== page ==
I spend all morning questioning God, then I move on. Weekends are the lifeblood of my job, so the Misfits and I are booked and busy. Knowing I’m performing with The Misfits at a popular cafe on the island later in the day makes me feel better. We do this every other Friday.
I didn’t always like performing. I used to dread getting on stage But I’ve come to accept it as part of the process. I look forward to every performance these days. When the music gets going, I transform into something so beautiful words can’t describe.
I feel like if I ever get to that point where I no longer feel anxious or get that rush of adrenaline before I go on stage, It means that I’m becoming complacent because I’ve “arrived”, and I might stop giving my best.
When my band gets on stage, we perform continuously for three hours, and it feels like I could sing all night. We’re so high on joy that our drummer throws the drums on stage at the end of our performance: this is how I rockstar, and the crowd cheers like crazy!
I’m still not over yesterday’s performance. It wows me that I’ve connected with folks who really fuck with rock music. Somehow, there are people on the island who just want to listen to rock music, so that’s how we always get shows. It’s not mainstream money, but it pays the bills.
Five years ago, I went on a hiatus after releasing an EP with high hopes. It went well to an extent, but I’m an independent artiste, and I didn’t have money to promote it. After that, I got burnt out. I got tired of dropping stuff that wasn’t resonating with many people as I’d like. It’s probably unfair to my core fans, but at some point, I just kept asking, “Is anybody even listening to my stuff?
In 2020, I wanted to make a comeback, but COVID-19 happened and the lockdown was really hard on me. But in late 2021, I pulled myself by my bootstraps and started going to the studio again.
I decided to focus on my music without bothering myself too much with numbers. Now, I’m sticking to what I love and promoting myself with whatever resources I can garner. The people that love me love me, and I’m choosing to focus on them. And that’s what I’m going to keep doing.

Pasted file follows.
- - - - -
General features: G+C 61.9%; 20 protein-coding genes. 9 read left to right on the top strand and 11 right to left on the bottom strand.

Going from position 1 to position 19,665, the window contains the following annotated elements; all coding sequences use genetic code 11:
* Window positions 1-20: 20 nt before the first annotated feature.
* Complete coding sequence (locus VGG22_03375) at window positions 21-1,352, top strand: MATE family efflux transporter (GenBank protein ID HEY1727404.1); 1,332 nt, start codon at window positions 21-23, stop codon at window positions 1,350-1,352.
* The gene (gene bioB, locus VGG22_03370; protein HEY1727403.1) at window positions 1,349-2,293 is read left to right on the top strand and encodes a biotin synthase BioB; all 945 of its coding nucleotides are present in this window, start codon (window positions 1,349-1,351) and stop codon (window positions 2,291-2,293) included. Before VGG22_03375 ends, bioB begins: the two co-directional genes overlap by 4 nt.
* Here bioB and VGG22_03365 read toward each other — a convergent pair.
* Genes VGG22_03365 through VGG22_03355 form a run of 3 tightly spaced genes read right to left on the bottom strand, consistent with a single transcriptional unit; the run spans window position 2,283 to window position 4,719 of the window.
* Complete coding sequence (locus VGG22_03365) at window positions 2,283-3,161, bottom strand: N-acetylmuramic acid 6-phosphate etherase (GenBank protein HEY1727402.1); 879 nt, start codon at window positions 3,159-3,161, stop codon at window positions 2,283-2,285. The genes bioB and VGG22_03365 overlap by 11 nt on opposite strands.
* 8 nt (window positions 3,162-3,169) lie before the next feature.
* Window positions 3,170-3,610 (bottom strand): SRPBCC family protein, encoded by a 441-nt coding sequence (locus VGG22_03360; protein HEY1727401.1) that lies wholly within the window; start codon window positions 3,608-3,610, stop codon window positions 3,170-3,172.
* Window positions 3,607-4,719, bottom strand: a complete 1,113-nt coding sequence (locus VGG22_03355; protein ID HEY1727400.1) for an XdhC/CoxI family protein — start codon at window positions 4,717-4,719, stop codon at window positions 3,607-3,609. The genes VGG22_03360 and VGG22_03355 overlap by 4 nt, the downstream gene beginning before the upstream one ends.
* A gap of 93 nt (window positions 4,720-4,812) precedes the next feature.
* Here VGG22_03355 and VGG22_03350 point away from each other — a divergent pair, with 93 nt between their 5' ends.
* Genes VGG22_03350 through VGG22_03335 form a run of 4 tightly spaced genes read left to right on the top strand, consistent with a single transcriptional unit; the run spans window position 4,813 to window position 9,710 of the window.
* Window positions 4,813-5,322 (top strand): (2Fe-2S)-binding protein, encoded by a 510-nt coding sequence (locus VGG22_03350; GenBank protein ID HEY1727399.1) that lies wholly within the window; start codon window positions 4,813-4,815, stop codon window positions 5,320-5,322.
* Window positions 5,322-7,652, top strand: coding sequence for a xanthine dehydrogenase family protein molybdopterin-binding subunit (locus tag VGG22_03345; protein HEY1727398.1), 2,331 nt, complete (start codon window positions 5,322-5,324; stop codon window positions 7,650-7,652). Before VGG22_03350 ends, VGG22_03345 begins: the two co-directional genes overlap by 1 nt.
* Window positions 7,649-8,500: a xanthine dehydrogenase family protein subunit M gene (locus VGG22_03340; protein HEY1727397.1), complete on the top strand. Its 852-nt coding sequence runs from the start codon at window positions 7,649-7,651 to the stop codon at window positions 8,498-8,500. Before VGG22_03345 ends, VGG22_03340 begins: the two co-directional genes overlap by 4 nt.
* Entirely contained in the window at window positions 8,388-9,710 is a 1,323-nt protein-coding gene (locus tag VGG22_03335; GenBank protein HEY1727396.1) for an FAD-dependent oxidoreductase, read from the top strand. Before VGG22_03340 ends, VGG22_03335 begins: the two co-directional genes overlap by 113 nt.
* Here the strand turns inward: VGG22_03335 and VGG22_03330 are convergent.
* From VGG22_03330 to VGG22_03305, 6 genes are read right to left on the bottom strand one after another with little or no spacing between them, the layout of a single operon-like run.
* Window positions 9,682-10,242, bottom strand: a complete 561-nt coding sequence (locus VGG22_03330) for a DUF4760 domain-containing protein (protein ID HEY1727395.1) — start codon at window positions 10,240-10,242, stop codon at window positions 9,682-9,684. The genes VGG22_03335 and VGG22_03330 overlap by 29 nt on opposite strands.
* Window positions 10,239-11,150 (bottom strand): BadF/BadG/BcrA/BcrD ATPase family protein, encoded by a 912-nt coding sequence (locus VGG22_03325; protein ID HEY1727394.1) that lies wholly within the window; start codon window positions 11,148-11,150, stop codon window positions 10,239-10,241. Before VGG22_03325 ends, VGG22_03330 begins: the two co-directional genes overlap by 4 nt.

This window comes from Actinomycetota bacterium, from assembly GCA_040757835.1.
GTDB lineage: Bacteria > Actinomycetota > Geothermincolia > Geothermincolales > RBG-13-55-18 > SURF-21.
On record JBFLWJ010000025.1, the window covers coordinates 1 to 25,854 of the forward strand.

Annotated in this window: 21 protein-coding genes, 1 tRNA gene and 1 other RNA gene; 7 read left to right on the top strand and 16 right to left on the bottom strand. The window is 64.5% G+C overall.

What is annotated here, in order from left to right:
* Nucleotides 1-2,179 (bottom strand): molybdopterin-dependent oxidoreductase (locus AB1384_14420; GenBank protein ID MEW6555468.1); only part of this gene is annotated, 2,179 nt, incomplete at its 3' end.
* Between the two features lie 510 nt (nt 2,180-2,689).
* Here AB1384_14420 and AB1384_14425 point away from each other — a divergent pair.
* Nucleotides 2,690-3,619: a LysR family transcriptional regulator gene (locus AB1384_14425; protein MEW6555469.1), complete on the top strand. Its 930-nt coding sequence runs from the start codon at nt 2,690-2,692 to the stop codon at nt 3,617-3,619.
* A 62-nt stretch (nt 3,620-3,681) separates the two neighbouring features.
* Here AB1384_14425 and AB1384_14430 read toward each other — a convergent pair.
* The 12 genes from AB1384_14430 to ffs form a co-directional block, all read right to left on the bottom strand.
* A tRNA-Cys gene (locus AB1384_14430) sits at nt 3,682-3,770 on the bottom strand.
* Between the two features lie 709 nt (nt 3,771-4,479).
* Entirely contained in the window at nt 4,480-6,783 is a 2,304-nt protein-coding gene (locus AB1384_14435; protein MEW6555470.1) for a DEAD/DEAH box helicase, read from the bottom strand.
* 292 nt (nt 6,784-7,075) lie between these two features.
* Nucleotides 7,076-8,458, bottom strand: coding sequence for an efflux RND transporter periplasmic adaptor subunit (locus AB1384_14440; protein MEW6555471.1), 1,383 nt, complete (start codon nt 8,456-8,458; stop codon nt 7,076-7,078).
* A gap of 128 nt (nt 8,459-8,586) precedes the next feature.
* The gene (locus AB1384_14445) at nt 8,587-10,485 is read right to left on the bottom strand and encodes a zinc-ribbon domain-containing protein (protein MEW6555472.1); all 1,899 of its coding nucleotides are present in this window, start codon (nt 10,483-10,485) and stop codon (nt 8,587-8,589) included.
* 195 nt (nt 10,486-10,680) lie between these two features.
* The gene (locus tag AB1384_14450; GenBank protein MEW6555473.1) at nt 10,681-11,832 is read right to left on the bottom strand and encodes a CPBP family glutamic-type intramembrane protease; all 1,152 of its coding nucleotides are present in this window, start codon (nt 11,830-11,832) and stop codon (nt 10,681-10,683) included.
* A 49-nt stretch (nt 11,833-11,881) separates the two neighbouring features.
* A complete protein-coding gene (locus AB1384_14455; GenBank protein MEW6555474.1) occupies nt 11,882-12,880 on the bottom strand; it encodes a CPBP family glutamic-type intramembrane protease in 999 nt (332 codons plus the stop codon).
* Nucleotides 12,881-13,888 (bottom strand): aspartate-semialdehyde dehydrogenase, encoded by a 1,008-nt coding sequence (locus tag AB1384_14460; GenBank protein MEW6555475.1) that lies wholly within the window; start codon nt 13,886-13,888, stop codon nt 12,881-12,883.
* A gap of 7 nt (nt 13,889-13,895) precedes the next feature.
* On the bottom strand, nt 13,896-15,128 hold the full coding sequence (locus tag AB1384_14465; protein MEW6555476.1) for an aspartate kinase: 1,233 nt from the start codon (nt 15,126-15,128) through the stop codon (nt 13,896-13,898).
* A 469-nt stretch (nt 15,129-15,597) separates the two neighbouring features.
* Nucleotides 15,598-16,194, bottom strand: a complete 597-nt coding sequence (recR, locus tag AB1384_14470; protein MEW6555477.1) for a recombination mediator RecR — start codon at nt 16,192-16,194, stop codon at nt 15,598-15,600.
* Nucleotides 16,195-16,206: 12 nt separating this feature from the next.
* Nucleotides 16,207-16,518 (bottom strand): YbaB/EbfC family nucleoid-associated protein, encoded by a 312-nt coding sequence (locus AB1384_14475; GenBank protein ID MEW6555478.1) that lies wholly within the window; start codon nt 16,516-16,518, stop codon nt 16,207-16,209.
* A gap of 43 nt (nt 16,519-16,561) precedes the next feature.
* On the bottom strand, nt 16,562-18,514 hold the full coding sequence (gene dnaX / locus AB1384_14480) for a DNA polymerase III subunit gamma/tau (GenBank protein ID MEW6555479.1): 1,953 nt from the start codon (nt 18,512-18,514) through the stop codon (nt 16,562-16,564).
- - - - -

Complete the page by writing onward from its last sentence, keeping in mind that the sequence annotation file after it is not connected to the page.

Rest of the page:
Tonight, I’m billed for an event I’ve been looking forward to for two months, as it’s a major event. But before my performance, I’m walking dogs. Aside from music, I’m also a professional dog trainer. I love dogs because they bring me calm — but only when they’re true puppies.
Today’s client’s dog is not a true puppy.
When the owners reached out to me, I told them that I’m strictly a puppy trainer, but I realised their dog is like one year old when I got there. Training puppies is a joy because they’re cute and receptive, but a one-year-old dog is like a human teenager who has learnt all the bad habits, and now the owners want me to fix the dog in two weeks. I don’t know if they think it’s magic.
I don’t mind training dogs so much; they’re wonderful and so willing to give. Imagine the person who’s loved you the most and given you everything, no-holds-barred? Now, multiply that love by five. They can only break your heart when they die.
After my training session with the dog, I catch up with the band for tonight’s gig. But the organisers are moving mad: they’re refusing to pay the outstanding money we’d agreed. They had two months to plan this thing, but they’re only telling me now? But we’ve been preparing for this show for weeks! We eventually decide to perform just so that our efforts to prepare for the show would not waste.
With Nigerian shows, you never know what quality of sound to expect, but nothing could have prepared me for how bad this one is. It’s the worst I’ve sound ever heard — so bad that I have to apologise to the crowd. They seem to understand sha because they’re cheering us anyway. Midway through our performance, our mics get cut off. It’s one of the most embarrassing moments of my life. But we move.
I cannot wait to go home and sleep.
People approach me all the time to sign recording contracts, but they’re usually filled with red flags or just shabbily done. Like after yesterday’s performance, someone reached out to me and wanted to sign me to their label. He took my number, and the next thing he was sending me a record label contract. Just. Like. That.
As I suspected, it turned out to be a bogus contract. I’m looking for a label, but I put my all in my music and so I will only sign for a label that at least respects me.
Anyway, I quickly brush off the disappointment as one of those things. I’ve had a busy weekend, so I’m going to focus on resting and enjoying myself. For the next two days, I’ll drink wine, order food delivery, watch a crime show and have the time of my life until my week begins.